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  • By Mark Arvid White

The Choices of Daedalus

Near dawn he turns and clings to me,

My fingers poised on golden curls,

A thousand steps we have ascended

To this place above the sea.

Behind us, to the riven depths

The labyrinth of my vanity,

Entombed the demon of my ways,

A man-thing slain and sorrowless.

Surrounded by a cache of skulls

The parched remains of Athens’ flower,

Where Theseus in his rage repaid

Unholy child of Queen and bull.

“Father, will my wings grow tired?”

With gentling gaze I search his eyes,

Bright shadow of his mother’s love,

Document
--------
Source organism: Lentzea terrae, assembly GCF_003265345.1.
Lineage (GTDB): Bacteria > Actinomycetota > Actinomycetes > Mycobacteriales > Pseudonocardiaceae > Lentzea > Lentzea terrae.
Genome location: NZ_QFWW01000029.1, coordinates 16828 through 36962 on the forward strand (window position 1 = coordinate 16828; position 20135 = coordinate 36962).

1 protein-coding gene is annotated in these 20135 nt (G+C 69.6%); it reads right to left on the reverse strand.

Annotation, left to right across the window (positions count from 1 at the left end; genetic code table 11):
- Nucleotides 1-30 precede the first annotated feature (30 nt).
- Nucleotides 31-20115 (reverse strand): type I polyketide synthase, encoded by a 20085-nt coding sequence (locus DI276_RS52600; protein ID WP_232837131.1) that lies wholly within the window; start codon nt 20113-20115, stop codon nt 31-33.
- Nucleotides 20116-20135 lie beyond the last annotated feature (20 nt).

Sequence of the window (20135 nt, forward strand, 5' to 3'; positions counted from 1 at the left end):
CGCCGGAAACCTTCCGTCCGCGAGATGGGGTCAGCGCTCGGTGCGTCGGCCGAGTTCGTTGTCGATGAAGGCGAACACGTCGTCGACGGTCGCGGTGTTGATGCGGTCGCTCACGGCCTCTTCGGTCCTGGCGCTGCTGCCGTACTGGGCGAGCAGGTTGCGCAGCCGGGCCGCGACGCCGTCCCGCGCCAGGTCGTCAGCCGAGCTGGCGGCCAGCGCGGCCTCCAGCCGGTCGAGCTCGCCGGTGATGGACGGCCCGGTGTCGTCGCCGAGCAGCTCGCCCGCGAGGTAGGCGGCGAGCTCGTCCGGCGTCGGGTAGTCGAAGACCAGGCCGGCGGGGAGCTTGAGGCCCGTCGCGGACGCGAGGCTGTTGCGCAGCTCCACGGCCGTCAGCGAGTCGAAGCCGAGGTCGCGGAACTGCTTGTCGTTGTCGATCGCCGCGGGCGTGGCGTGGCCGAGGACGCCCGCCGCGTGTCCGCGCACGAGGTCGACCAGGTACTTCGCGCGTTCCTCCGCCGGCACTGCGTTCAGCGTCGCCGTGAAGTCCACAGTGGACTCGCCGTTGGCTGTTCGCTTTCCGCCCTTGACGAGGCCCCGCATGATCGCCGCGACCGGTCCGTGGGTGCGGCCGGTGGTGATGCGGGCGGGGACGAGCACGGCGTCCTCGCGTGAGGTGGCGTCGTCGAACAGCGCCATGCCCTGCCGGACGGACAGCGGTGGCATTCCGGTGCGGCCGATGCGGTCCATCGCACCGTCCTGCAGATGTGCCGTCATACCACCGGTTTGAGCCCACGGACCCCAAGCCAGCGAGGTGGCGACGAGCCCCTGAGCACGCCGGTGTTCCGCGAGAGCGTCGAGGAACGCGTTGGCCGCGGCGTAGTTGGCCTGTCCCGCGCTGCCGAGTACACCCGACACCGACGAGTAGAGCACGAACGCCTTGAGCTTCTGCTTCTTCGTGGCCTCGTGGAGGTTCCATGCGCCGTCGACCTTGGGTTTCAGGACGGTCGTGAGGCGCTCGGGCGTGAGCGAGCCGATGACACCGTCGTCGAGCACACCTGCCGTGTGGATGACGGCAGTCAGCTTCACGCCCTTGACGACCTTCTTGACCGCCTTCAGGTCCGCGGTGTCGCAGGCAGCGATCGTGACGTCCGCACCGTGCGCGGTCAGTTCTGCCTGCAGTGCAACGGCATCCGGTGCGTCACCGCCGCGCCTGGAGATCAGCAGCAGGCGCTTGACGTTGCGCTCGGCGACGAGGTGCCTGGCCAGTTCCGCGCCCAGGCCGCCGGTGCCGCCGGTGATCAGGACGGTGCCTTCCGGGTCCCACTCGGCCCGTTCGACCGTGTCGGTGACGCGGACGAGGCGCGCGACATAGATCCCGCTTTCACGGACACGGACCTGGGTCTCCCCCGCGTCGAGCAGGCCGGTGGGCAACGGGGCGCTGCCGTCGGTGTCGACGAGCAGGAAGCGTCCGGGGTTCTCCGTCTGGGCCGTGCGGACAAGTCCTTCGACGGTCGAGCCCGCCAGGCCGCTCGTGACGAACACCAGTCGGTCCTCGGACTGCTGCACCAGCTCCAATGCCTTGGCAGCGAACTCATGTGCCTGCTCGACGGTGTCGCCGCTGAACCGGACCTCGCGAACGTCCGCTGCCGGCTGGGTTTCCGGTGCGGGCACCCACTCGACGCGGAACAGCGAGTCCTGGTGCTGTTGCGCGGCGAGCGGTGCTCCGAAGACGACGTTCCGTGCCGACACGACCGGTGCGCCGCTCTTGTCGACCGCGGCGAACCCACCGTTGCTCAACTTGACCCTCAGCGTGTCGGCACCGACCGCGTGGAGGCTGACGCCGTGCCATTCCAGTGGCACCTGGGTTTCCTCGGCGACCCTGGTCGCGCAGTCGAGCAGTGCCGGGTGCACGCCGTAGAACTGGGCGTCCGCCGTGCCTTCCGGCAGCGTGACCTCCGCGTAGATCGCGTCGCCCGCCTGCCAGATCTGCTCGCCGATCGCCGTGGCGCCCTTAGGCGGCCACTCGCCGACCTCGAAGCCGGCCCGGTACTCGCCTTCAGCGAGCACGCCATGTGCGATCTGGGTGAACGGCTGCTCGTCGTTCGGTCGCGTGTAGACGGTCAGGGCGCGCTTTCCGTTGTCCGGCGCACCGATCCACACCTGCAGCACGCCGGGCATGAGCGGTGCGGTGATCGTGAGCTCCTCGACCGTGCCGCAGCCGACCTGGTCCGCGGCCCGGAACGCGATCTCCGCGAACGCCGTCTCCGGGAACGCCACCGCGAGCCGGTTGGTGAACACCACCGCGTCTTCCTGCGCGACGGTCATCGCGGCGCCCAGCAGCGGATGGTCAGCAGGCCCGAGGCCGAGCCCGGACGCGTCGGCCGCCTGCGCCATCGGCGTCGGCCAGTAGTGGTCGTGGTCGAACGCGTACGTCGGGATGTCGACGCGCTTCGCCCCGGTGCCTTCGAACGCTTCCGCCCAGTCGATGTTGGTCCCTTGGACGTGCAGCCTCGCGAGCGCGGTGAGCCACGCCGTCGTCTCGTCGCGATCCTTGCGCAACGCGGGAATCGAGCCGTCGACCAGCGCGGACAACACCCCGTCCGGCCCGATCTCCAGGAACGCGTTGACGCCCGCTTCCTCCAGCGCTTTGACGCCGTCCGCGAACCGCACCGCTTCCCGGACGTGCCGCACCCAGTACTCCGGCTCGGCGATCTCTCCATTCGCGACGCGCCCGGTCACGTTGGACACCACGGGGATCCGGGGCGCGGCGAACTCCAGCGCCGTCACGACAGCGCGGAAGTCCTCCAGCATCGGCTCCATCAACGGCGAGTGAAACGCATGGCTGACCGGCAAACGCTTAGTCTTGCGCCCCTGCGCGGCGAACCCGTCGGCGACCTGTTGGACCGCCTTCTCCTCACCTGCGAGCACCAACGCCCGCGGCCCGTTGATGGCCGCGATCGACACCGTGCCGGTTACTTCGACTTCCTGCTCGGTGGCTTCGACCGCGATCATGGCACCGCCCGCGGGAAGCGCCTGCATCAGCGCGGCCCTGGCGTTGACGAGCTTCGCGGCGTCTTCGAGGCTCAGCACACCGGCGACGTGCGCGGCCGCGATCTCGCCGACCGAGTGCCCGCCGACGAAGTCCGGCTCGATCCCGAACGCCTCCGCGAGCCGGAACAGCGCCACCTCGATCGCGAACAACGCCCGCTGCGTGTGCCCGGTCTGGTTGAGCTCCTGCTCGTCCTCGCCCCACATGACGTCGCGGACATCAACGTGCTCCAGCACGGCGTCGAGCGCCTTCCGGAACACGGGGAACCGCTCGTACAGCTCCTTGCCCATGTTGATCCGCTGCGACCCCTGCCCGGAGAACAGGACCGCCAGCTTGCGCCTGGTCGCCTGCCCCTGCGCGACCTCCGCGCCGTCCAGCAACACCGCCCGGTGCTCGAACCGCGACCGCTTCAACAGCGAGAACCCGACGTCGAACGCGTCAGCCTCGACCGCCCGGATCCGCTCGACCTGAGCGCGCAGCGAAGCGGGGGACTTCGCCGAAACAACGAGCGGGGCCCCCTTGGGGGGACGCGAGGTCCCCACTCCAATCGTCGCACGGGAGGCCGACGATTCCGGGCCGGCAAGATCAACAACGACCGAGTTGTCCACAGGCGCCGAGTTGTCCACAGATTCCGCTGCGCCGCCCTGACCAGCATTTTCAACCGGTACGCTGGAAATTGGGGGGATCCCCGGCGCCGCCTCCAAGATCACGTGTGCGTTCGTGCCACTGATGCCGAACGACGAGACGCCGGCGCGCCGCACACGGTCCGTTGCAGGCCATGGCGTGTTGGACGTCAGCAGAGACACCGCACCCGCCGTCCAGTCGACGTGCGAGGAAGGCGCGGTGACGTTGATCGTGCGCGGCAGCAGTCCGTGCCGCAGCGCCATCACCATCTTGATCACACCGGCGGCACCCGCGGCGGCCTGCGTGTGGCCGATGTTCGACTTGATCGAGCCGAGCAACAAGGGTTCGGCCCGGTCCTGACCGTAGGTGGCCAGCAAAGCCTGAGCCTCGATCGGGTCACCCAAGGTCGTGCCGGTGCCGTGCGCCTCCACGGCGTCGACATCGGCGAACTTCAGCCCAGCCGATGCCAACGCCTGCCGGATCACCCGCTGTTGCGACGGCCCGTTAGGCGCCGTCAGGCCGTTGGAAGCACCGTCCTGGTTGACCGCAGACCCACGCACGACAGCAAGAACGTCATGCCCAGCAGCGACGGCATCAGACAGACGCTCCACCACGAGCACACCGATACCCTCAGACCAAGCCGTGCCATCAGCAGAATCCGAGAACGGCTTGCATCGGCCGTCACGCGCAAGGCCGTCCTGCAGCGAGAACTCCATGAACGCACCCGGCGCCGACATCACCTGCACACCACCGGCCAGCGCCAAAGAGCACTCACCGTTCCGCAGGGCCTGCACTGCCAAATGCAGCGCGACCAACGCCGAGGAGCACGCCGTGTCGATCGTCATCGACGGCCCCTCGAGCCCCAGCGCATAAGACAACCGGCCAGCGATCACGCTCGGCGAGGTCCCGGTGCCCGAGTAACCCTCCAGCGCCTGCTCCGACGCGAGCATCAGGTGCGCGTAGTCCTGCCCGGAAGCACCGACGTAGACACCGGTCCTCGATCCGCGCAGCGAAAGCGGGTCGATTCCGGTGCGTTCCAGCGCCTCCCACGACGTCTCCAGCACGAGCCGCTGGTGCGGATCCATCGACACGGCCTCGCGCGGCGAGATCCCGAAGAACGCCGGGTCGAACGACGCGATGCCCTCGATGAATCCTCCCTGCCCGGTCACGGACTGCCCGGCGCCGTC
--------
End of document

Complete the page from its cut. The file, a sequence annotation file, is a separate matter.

The only good thing I have sired.

“Your wings will match your beating heart,

For I have gleaned from living birds

Ten thousand feathers shimmering,

The gift of flight they will impart.”

“Escape from here your wings will let,

Close to my wings you must fly,

Between the heavens and the sea.

These things you must not forget.”

Yet from the prison I had forged

There comes the echo of a wail,

The souls of youth and maiden shorn

By Minotaur their bodies gorged.

“Oh gods!” I cry. “I caused their pain!”

In fear I wheel my son about,

With hands upon his waist I raise,

“For whose pride are the children slain?”

And Icarus, in dreams of flight,

With beating wings pulls from my grasp,

My breath holding, he walks on air

Towards the breaking of the light.

Mark Arvid White lives and writes in Alaska, and has had his poetry, stories, and more appear in such publications as Permafrost, Candlabrum, The First Line, Modern Haiku, and New Myths, along with many others online or in print.

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